The maintainers of OpenSSH have released OpenSSH 9.2 to address a number of security bugs, including a memory safety vulnerability in the OpenSSH server (sshd).
Tracked as CVE-2023-25136, the shortcoming has been classified as a pre-authentication double free vulnerability that was introduced in version 9.1.
“This is not believed to be exploitable, and it occurs in the unprivileged pre-auth process that is subject to chroot(2) and is further sandboxed on most major platforms,” OpenSSH disclosed in its release notes on February 2, 2023.
Credited with reporting the flaw to OpenSSH in July 2022 is security researcher Mantas Mikulenas.
OpenSSH is the open source implementation of the secure shell (SSH) protocol that offers a suite of services for encrypted communications over an unsecured network in a client-server architecture.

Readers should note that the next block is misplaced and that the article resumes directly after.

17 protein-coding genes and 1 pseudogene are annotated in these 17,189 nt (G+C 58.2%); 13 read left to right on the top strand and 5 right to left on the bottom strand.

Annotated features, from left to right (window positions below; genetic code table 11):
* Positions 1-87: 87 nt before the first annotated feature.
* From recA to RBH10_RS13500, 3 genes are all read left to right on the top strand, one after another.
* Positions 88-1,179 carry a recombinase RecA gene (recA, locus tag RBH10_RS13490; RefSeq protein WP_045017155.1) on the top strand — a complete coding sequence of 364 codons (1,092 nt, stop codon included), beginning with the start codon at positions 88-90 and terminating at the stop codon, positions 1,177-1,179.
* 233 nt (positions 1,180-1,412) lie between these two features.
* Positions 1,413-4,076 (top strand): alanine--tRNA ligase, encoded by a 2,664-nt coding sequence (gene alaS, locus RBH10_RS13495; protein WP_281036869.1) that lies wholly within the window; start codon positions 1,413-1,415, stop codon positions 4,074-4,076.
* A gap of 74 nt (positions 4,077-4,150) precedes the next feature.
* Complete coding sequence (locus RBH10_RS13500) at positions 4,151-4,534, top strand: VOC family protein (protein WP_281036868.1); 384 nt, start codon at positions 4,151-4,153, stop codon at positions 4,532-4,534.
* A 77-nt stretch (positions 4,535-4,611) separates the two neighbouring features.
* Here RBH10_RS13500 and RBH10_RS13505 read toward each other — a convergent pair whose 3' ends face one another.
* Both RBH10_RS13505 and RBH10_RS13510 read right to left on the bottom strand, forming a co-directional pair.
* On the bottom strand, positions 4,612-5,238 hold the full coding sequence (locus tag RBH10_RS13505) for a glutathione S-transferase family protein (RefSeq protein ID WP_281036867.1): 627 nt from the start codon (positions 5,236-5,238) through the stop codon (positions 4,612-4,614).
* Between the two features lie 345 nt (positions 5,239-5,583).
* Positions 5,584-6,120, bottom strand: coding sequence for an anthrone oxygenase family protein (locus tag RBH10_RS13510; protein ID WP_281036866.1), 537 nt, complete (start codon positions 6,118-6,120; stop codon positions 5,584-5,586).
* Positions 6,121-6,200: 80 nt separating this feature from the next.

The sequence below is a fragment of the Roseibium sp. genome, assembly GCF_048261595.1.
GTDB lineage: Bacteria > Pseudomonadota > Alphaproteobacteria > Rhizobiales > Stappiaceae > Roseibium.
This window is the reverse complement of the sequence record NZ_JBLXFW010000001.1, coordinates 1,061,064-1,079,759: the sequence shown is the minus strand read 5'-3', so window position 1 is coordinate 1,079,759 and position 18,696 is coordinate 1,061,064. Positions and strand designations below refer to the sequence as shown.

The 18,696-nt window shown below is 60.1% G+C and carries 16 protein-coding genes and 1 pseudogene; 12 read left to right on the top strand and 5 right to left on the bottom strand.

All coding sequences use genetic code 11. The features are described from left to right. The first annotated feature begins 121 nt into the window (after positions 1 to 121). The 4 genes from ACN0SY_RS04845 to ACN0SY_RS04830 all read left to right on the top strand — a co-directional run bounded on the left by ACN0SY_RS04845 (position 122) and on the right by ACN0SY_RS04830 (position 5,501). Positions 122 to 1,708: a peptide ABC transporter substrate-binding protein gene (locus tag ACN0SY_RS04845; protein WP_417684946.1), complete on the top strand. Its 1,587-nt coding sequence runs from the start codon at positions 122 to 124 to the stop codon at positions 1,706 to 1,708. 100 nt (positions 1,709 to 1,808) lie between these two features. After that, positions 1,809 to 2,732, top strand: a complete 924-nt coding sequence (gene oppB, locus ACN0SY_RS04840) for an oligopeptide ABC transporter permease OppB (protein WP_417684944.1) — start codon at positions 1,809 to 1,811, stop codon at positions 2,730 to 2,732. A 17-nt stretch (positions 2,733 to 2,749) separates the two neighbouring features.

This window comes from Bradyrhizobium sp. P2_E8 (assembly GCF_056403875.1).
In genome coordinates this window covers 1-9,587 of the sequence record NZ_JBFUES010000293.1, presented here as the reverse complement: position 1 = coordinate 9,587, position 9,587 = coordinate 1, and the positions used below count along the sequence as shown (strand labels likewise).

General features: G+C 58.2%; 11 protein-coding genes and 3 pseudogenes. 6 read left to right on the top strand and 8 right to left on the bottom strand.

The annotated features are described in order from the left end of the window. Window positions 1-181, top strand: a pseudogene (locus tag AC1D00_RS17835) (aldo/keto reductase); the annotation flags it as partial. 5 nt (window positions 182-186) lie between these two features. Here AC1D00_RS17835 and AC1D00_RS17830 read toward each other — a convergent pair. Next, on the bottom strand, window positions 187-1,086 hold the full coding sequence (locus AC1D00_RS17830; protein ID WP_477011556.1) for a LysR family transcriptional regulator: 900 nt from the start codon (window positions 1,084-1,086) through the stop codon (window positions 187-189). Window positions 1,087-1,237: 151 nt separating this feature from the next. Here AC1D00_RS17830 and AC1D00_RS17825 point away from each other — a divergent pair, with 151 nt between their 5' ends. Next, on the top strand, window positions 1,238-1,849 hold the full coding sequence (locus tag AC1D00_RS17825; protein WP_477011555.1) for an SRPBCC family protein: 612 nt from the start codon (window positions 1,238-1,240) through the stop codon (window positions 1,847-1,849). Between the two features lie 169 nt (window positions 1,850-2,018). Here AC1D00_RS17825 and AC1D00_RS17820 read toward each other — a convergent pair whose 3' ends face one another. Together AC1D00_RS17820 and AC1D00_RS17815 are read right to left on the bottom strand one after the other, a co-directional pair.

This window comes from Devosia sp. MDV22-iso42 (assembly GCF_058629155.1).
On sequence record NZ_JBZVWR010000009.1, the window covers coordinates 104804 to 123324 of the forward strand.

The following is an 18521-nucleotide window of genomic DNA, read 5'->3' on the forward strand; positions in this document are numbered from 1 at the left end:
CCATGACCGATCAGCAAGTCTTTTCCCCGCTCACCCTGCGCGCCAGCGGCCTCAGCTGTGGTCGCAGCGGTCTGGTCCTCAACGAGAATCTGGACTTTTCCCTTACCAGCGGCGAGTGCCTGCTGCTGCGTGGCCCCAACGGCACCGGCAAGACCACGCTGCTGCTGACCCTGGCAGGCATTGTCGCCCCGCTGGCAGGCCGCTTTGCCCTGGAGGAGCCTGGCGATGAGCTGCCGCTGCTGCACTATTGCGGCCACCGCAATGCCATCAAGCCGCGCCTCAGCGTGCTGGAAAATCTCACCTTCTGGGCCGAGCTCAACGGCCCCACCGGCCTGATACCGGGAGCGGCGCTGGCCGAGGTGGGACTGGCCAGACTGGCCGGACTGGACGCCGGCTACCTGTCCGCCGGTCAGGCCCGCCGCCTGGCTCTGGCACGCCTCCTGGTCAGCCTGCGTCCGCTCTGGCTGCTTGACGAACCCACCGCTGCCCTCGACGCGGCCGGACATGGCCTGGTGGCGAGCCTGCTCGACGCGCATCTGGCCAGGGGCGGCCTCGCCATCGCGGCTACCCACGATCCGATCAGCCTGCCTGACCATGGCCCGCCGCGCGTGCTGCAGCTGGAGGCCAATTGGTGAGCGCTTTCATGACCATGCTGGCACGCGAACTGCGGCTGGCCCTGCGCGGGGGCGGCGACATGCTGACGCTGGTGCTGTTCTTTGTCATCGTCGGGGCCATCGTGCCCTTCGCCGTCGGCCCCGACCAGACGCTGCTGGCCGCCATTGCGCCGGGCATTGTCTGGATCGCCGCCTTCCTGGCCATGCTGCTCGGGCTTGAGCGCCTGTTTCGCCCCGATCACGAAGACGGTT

“The exposure occurs in the chunk of memory freed twice, the ‘options.kex_algorithms,'” Qualys researcher Saeed Abbasi said, adding the issue results in a “double free in the unprivileged sshd process.”
Double free flaws arise when a vulnerable piece of code calls the free() function – which is used to deallocate memory blocks – twice, leading to memory corruption, which, in turn, could lead to a crash or execution of arbitrary code.
“Doubly freeing memory may result in a write-what-where condition, allowing an attacker to execute arbitrary code,” MITRE notes in its description of the flaw.
“While the double-free vulnerability in OpenSSH version 9.1 may raise concerns, it is essential to note that exploiting this issue is no simple task,” Abbasi explained.
“This is due to the protective measures put in place by modern memory allocators and the robust privilege separation and sandboxing implemented in the impacted sshd process.”
Users are recommended to update to OpenSSH 9.2 to mitigate potential security threats.